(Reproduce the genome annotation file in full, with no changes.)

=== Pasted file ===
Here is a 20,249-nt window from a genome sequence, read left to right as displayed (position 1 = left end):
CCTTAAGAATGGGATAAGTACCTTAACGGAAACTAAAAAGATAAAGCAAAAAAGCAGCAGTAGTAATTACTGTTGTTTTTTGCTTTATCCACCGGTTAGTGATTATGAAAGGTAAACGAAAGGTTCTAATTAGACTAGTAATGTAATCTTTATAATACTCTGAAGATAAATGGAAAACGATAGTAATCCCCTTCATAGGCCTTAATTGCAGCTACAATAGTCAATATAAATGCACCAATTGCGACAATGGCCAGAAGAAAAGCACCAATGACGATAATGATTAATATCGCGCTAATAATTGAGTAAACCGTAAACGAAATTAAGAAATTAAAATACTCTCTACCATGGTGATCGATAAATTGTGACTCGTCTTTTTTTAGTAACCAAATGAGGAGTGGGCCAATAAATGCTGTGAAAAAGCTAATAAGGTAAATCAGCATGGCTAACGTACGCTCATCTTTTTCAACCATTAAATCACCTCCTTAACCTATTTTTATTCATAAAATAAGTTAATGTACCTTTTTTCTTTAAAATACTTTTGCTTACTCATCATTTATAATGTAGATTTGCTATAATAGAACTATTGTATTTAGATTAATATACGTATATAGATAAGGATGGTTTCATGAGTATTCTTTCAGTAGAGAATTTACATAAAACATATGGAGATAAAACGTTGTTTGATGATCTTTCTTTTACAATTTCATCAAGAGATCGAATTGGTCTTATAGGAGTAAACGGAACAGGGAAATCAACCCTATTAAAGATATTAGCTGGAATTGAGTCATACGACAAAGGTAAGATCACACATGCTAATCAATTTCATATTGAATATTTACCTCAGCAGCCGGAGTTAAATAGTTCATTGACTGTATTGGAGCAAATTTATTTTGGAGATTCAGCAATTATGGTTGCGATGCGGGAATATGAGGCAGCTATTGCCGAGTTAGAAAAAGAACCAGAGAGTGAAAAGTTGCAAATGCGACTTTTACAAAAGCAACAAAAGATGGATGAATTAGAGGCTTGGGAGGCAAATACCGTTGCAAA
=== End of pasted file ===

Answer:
Here is a 20,249-nt window from a genome sequence, read left to right as displayed (position 1 = left end):
CCTTAAGAATGGGATAAGTACCTTAACGGAAACTAAAAAGATAAAGCAAAAAAGCAGCAGTAGTAATTACTGTTGTTTTTTGCTTTATCCACCGGTTAGTGATTATGAAAGGTAAACGAAAGGTTCTAATTAGACTAGTAATGTAATCTTTATAATACTCTGAAGATAAATGGAAAACGATAGTAATCCCCTTCATAGGCCTTAATTGCAGCTACAATAGTCAATATAAATGCACCAATTGCGACAATGGCCAGAAGAAAAGCACCAATGACGATAATGATTAATATCGCGCTAATAATTGAGTAAACCGTAAACGAAATTAAGAAATTAAAATACTCTCTACCATGGTGATCGATAAATTGTGACTCGTCTTTTTTTAGTAACCAAATGAGGAGTGGGCCAATAAATGCTGTGAAAAAGCTAATAAGGTAAATCAGCATGGCTAACGTACGCTCATCTTTTTCAACCATTAAATCACCTCCTTAACCTATTTTTATTCATAAAATAAGTTAATGTACCTTTTTTCTTTAAAATACTTTTGCTTACTCATCATTTATAATGTAGATTTGCTATAATAGAACTATTGTATTTAGATTAATATACGTATATAGATAAGGATGGTTTCATGAGTATTCTTTCAGTAGAGAATTTACATAAAACATATGGAGATAAAACGTTGTTTGATGATCTTTCTTTTACAATTTCATCAAGAGATCGAATTGGTCTTATAGGAGTAAACGGAACAGGGAAATCAACCCTATTAAAGATATTAGCTGGAATTGAGTCATACGACAAAGGTAAGATCACACATGCTAATCAATTTCATATTGAATATTTACCTCAGCAGCCGGAGTTAAATAGTTCATTGACTGTATTGGAGCAAATTTATTTTGGAGATTCAGCAATTATGGTTGCGATGCGGGAATATGAGGCAGCTATTGCCGAGTTAGAAAAAGAACCAGAGAGTGAAAAGTTGCAAATGCGACTTTTACAAAAGCAACAAAAGATGGATGAATTAGAGGCTTGGGAGGCAAATACCGTTGCAAA